Harvard’s years-long battle with Zurich Insurance Company has finally ended. As our colleagues wrote in October 2022, Harvard already learned its lesson once when a court ruled that Zurich did not have coverage obligations after the university failed to provide timely notice of a lawsuit under its claims-made-and-reported insurance policy. Earlier this week, the First Circuit provided Harvard with a new volume explaining why it—and policyholders generally—should provide timely notice of claims to their insurers. The First Circuit’s decision in President & Fellows of Harvard Coll. v. Zurich Am. Ins. Co., No. 22-1938, 2023 WL 5089317 (1st Cir. Aug. 9, 2023) is but the latest high-profile reminder about the importance of adhering to notice requirements, including with respect to excess insurers, in claims-made-and-reported insurance policies.Continue Reading Harvard Receives a Thicker Text on the Importance of Timely Notice
While Harvard prepares to defend its admissions policies to the Supreme Court, one of its insurers continues to argue that a technicality prevents Harvard from recovering $15 million to defray its defense costs under its insurance policies.
Last month, we discussed an insurance coverage dispute between Harvard College and Zurich American Insurance Company. The dispute arises from Zurich’s refusal to cover a 2014 lawsuit that an affirmative-action group filed against Harvard, alleging that the university’s admissions policies violated Title VI of the Civil Rights Act. Since the affirmative action suit was filed, Harvard has been defending its admissions policies through the trial and appellate court systems, an effort that has cost the university more than $25 million.Continue Reading Harvard Learns Lesson About Timely Notice
A New Mexico court recently granted judgment on the pleadings against an insurer and found coverage, reminding the insurer that different words in a policy, indeed, have different meanings.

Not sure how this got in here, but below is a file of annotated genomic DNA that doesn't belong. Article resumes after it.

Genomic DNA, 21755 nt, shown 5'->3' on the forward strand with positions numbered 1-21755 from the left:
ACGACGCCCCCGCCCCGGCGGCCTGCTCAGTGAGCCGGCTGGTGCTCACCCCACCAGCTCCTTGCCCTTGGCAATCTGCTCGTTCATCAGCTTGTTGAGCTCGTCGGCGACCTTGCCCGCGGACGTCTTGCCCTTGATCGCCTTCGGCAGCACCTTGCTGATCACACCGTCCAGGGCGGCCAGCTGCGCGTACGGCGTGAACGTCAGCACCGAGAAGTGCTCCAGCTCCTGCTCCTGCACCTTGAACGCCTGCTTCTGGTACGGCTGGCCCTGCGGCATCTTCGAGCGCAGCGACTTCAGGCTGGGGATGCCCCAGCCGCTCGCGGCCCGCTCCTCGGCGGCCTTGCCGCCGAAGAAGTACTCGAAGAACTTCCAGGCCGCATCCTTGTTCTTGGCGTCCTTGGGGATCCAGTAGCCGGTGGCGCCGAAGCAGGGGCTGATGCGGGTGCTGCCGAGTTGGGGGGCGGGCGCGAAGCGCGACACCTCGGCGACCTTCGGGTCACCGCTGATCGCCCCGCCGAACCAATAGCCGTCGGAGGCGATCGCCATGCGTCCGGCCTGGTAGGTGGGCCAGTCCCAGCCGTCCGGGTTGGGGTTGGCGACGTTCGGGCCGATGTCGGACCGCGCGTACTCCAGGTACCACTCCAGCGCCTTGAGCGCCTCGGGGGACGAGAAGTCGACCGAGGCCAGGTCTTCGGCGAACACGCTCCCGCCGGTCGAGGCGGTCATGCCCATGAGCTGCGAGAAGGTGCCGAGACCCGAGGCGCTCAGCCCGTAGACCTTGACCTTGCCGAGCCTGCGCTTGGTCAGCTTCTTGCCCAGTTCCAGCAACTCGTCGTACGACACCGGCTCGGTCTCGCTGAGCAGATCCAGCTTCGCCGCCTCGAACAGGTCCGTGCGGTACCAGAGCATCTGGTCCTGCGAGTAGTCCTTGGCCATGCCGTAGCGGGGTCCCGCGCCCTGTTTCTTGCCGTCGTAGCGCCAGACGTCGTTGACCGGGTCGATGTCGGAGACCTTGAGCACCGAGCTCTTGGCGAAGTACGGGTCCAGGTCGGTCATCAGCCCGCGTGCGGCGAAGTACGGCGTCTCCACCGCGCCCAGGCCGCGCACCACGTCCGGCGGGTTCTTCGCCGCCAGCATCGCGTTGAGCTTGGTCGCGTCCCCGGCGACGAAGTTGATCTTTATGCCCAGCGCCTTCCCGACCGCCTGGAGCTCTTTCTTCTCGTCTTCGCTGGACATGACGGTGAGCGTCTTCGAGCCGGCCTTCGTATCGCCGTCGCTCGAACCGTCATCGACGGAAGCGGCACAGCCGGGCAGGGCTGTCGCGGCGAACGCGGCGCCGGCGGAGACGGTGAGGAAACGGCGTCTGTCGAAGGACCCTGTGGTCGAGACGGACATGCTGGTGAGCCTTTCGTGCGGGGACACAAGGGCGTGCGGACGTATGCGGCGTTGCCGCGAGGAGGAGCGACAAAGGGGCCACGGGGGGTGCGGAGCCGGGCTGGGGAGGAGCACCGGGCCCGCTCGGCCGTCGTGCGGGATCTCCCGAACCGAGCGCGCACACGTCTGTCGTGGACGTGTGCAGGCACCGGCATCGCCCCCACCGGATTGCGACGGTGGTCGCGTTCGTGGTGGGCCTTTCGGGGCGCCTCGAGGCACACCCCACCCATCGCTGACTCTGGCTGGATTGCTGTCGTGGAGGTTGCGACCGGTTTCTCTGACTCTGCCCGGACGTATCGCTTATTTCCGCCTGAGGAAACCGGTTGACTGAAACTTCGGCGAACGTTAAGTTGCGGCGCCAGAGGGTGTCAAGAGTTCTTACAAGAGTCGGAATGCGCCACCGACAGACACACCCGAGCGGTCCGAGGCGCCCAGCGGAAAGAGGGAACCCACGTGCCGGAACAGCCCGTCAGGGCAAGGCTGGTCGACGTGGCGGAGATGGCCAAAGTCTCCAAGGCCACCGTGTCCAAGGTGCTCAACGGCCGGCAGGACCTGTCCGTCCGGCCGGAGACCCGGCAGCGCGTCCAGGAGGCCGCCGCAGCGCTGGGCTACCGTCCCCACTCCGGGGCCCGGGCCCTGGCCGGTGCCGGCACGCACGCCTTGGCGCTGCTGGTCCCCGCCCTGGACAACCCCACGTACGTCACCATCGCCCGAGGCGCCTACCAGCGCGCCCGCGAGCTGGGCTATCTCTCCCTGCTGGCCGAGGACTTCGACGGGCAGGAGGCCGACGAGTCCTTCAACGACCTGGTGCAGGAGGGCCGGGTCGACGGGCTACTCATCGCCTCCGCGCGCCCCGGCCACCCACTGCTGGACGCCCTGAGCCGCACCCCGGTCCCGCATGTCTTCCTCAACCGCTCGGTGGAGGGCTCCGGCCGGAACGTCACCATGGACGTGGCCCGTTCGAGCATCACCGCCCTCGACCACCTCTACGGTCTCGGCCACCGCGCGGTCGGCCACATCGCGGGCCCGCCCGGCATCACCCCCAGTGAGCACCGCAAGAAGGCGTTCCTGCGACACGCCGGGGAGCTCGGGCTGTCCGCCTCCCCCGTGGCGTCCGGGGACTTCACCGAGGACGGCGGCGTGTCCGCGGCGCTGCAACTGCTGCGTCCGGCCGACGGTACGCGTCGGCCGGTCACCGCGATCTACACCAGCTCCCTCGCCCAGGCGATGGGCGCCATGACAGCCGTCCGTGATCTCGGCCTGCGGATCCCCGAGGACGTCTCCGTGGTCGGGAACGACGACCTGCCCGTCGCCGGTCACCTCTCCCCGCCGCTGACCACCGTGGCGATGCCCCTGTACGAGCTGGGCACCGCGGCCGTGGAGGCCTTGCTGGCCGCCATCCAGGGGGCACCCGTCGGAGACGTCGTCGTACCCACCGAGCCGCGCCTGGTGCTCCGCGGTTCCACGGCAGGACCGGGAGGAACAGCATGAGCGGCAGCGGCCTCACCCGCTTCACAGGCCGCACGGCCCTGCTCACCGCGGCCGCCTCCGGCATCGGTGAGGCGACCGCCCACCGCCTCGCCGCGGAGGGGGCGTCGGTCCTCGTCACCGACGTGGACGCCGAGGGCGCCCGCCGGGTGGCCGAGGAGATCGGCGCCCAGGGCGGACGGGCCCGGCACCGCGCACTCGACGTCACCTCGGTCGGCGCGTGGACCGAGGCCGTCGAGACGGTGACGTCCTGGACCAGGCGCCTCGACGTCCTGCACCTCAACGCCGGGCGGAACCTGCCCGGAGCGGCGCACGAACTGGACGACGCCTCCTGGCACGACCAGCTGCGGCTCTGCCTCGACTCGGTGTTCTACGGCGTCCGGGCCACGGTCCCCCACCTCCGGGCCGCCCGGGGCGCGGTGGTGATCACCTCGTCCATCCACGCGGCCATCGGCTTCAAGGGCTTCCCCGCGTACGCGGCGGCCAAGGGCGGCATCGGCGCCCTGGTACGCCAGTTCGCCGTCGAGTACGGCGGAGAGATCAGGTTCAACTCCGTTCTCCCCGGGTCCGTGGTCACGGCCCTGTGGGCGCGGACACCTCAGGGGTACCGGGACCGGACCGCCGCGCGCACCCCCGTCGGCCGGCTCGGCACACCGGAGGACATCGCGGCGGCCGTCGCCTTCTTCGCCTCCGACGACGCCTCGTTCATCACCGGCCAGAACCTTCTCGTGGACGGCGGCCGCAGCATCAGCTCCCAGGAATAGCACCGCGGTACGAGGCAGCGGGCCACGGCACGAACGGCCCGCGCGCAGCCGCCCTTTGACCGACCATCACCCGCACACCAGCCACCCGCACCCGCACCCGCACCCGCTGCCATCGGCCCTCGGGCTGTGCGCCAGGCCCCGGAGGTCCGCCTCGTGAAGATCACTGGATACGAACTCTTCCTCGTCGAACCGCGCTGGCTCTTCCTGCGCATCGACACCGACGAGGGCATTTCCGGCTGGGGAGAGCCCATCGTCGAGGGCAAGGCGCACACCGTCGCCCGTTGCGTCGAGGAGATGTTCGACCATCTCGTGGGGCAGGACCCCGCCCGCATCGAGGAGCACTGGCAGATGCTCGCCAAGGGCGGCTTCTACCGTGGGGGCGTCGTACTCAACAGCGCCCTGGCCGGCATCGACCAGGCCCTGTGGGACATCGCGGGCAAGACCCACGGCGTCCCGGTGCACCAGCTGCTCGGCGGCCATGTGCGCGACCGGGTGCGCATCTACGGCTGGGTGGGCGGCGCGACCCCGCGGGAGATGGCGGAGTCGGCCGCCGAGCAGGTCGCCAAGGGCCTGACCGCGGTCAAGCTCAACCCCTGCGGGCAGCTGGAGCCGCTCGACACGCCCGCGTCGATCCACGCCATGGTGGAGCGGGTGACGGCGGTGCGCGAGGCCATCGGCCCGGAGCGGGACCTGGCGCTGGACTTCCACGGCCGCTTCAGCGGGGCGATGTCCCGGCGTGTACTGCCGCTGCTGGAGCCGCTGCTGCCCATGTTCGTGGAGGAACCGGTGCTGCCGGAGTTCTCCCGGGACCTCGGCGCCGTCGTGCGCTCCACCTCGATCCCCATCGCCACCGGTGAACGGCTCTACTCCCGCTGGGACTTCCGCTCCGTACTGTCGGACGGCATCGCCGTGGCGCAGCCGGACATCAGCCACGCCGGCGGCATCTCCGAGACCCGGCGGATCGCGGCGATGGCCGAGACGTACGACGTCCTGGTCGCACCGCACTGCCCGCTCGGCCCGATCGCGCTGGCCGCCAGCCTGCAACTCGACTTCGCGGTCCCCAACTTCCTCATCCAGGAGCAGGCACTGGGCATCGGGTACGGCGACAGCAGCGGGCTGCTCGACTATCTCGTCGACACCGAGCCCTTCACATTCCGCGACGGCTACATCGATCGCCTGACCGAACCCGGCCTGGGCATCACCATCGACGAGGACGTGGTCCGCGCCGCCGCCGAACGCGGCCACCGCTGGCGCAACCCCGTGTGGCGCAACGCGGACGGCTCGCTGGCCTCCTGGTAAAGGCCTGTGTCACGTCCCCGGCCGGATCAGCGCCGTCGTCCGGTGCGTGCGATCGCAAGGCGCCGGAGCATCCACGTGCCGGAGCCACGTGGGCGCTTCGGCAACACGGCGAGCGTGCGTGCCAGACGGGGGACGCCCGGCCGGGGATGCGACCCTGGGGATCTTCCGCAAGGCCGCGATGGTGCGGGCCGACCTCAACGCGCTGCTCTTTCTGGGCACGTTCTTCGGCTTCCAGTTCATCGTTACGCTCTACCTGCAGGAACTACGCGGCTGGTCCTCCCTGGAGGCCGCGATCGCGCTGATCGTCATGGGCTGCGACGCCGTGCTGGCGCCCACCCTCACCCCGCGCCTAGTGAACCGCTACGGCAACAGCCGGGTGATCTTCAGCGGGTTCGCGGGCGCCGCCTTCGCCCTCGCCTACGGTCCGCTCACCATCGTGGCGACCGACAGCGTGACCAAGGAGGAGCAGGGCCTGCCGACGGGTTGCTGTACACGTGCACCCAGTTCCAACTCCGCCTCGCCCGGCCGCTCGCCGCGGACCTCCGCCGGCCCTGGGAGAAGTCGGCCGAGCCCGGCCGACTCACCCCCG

In Power of Grace, LLC v. Weatherby, Power of Grace, a policyholder, sued its insurer, Hudson Insurance Companies, and its insurance agent, Weatherby-Eisenrich Inc. Power of Grace alleged that Weatherby and Hudson were liable for damages it might incur in an underlying wrongful death lawsuit arising from a tractor-trailer accident. …
Continue Reading Tomato-Tomato? – New Mexico Court Offers Insurer a $5 Million Reminder that Different Words Have Different Meanings
The First Circuit recently held that a “Special Hazard and Fluids Limitation Endorsement” was ambiguous and therefore there was excess coverage for a fuel spill that occurred after a tanker-truck overturned.
In Performance Trans. Inc. v. General Star Indem. Co., the First Circuit reversed the District Court’s grant of summary judgment in favor of General Star Indemnity Company. The District Court held that the excess policy General Star issued to Performance Trans. Inc. precluded coverage for a spill that resulted in the leaking of thousands of gallons of fuel. The District Court relied on the existence of a total pollution exclusion to bar coverage and held that the policy’s Special Hazards and Fluids Limitation Endorsement could not create an ambiguity that would afford coverage.
Continue Reading First Circuit Rules Excess Insurer Must Provide Coverage for Fuel Spill
As crypto-asset losses continue to rise, the industry is taking steps to protect clients and investors through insurance. Crypto-exchange and custody provider, Gemini Trust Company, LLC (“Gemini”), recently launched its own captive insurance provider, Nakamoto, Ltd. Captive insurance is an alternative to self-insurance whereby a company creates a licensed insurance company to provide coverage for itself. According to a statement from Gemini, Nakamoto is “the world’s first captive to insure crypto custody” and allows Gemini “to increase its insurance capacity beyond the coverage currently available in the commercial insurance market” for cryptocurrency wallets not connected to the internet, commonly referred to as “cold storage.” According to Gemini, this move makes Nakamoto the world’s most insured crypto-asset cold storage solution, which signals an expectation of increased demand in the crypto market.
Continue Reading Captive Insurance Offers Protection to Growing Crypto-Currency Industry